Therefore, after some time on my venture down this forgotten track into the wilderness, I suddenly came to a frightening realization. The previous dialogue of the party of two on the main road had now turned into a monologue. Martha went dead silent. I took a reality check of the situation and shockingly assessed that this was definitely not good.

I had been faithfully trained in the past that when this woman went silent, I had somehow forgotten to utter the two magic words of a successful marriage. At the time of my unilateral adventure to turn into the uncertainty of the bush, she had subjectively relented to the will of a determined mate who momentarily had forgotten the two magic words that preserve two people in the marital expedition for life.

Nevertheless, I doggedly persisted as white knuckles on the steering wheel revealed my dysfunctional determination. My reassuring monologue about the safety of our newly discovered “Jurassic Park” reaped no satisfaction from the one who was now my silent partner on this intrepid adventure.

In the deep twilight hours of the evening, I could faintly read Martha’s facial language. My discovery brought no peace of mind. Her stoic expression wordlessly shouted out that all my reassurance that we were safe to be in such an obscure place only proved to be words that were gone in the wind that blew dust across our pathway into oblivion.

I eventually started to come to some sense of sanity when I began to reason to myself that if both of us were devoured by creatures in this isolated sector of earth, no one would discover our vehicle and bones … ever. Our children would eventually have to sign death certificates that read, “Cause of death: Unknown. Place of death: Unknown.” The lyrics of the 1950s Kingston Trio singers sounded in my memory: “Did he ever return? No, he never returned. He was lost forever beneath the streets of Boston. He was the man who never returned.”

Seeking some reassurance in this now tested partnership, I continued to strain intensely through the twilight in a futile hope to discover even the slightest signal of approval on Martha’s face. But it was to no avail. She continued stoic. My reassuring monologue produced absolutely no glimmer of approval.

I then came to a forgotten realization. I immediately needed to behave what the two magic marital words would do to preserve this expedition. If I were not obedient to the action that these words demanded, I would get no sleep that night. I would toss and turn endlessly until I came to the eventual conclusion that I was in deep, deep trouble.

After not one brief peep came forth from the party with whom I had signed an expedition contract back in 1966 with the words “I do,” I frightfully realized that I had had a lapse of memory. I realized that I may have violated the contract. So I came to the conclusion that an immediate and certain decision had to be made that would salvage the happy atmosphere that I had enjoyed with the second party of this expedition unto this junction into the wilderness. Consequently, in my mind and heart I blurted out the magic words of a successful marriage, “Yes dear!” I then started the engine of our traveling cocoon, and speedily backtracked our way out of “Jurassic Park” and back onto the security of the main road toward civilization. The marriage contract was revalidated and preserved.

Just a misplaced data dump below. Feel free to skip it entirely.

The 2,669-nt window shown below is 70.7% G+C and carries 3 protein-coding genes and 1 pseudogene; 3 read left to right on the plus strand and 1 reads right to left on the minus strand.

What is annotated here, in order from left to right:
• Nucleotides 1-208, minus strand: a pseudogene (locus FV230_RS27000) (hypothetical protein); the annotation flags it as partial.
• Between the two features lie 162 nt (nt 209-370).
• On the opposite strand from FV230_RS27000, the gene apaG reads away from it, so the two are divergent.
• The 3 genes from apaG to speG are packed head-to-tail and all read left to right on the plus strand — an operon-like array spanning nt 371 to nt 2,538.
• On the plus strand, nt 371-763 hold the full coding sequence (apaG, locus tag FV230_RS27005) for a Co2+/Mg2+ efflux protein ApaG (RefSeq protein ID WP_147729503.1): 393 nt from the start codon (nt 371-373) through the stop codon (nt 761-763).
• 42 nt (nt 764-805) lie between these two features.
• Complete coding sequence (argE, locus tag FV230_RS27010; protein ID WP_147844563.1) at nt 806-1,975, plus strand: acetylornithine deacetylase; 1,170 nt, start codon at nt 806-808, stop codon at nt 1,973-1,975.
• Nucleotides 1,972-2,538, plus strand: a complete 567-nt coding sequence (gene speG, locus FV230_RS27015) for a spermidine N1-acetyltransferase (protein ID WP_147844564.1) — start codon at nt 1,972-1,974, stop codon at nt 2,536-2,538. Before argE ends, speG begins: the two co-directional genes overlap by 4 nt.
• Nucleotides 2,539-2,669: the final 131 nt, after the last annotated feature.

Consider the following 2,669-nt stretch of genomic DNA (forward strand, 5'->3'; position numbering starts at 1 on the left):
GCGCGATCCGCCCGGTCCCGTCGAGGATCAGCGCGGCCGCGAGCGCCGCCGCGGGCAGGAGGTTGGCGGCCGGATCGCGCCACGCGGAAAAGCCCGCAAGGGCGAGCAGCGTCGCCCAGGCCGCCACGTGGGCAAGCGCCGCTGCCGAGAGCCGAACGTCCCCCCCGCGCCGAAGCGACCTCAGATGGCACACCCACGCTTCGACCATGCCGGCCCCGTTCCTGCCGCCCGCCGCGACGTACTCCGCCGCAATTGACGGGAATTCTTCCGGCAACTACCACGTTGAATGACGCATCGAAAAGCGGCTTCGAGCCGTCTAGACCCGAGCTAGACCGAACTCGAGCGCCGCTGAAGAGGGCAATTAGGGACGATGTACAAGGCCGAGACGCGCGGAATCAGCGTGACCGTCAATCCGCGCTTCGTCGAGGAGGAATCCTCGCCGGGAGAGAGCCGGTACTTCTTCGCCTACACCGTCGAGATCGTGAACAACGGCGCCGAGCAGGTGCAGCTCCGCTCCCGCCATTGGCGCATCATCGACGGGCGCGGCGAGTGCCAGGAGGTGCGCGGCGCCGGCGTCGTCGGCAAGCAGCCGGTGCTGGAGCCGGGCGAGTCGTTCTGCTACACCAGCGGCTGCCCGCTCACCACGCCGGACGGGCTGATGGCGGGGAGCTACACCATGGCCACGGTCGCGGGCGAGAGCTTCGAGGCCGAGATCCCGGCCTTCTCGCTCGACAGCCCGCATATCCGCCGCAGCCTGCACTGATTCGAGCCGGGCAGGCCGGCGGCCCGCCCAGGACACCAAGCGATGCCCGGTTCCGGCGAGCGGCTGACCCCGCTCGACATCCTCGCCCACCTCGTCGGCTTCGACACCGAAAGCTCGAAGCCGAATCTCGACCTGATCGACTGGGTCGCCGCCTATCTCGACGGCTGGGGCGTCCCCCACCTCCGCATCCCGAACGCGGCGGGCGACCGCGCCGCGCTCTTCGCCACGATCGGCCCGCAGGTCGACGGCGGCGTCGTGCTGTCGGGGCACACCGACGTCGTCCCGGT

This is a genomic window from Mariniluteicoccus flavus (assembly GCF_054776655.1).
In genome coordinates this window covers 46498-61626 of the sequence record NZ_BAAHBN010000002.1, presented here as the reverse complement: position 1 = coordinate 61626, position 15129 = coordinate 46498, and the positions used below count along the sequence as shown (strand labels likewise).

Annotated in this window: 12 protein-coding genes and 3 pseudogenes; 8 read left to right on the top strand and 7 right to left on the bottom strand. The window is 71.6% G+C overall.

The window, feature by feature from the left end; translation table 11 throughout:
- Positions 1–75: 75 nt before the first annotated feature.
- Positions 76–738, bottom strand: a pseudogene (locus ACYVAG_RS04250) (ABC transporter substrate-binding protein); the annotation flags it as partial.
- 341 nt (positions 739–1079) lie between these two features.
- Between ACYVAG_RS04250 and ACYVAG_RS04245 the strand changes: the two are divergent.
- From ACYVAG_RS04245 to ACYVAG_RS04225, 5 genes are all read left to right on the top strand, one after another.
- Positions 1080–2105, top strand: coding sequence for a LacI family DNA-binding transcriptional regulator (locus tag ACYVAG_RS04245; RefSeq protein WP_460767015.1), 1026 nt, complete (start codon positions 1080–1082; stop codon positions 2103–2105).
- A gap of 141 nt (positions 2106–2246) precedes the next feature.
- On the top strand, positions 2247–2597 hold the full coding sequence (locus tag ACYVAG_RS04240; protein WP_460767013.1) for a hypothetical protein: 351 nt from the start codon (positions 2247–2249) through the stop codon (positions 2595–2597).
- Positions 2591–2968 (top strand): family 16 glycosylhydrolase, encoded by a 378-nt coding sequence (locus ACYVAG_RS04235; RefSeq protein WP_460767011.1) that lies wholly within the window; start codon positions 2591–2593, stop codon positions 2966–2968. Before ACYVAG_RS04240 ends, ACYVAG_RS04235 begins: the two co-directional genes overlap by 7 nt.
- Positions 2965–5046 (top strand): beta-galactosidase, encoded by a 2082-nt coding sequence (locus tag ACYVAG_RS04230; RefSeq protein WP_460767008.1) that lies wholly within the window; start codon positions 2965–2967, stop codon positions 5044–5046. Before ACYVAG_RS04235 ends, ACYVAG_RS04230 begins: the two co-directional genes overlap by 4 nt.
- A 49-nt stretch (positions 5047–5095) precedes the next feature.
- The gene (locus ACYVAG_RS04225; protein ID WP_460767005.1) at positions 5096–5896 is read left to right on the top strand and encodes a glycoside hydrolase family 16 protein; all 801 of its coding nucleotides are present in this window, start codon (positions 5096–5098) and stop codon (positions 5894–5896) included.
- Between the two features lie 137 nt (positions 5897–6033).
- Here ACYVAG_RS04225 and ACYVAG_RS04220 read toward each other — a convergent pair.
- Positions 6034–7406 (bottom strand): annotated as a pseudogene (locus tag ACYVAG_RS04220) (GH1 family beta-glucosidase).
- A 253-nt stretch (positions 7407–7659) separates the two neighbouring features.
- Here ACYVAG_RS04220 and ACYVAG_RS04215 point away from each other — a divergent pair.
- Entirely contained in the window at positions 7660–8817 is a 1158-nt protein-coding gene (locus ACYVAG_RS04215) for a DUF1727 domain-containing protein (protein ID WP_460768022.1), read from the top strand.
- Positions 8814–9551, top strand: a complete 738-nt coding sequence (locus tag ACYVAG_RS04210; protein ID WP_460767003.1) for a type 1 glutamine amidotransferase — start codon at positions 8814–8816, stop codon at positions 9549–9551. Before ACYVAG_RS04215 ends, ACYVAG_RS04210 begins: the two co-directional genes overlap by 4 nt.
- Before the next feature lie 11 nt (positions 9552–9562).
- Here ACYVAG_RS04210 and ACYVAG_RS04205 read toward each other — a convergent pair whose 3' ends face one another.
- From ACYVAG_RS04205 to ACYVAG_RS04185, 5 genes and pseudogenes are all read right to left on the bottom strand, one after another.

When we eventually arrived at the reassurance of the main road to continue our trek, my monotonous monologue gave way to a restored dialogue between the two partners of the expedition. Peace became the serendipity of two mates who could now continue on with their relentless homeward bound journey.

It was now dark and well into the time when the stars dominated the firmament of the heavens. Nevertheless, we toiled on. We continued to gruel on into the night. Both of us were now truly and totally wasted. We strained to discovery hope in what seemed to be an eternal darkness. As we surveyed the darkened horizon for some faint hope of civilization, we were almost at the point of despair.

And then discovery was realized. When we reached the peak of a hill on a road that seemed to have no end, we found hope in the dim lights of a far away village just this side of the horizon. We were both ecstatically overjoyed that now at last we had rediscovered civilization. Those lights revealed that there were human beings with whom we could reestablish our citizenship with humanity. There would be this night no lurking creatures under the cover of darkness who were seeking fresh meat.

So we meandered into this village or town that had itself long gone into dreamland. We were strangers seeking an inn, or campsite, or whatever among the narrow streets and alleys where we could camp and coma for the night. To this day I cannot recall the name of that village, or town, or whatever. I have no idea where we stopped and slept in the back of our home on wheels. All I know is that “Yes dear” had brought us to a place where sleep could be secured with a wife who was now resting in the arms of a husband who had behaved the two magic words of a successful marriage.

He had momentarily gone off the main road—had a lapse of memory—but he repentantly was now back into fulfilling a contract that long ago read, “To love and to protect.” All it took was “Yes dear,” and subsequently a restoration of peace was secured among the two parties of this lifetime expedition, or at least, “until death do us part.”

[Chapter from a forthcoming book.]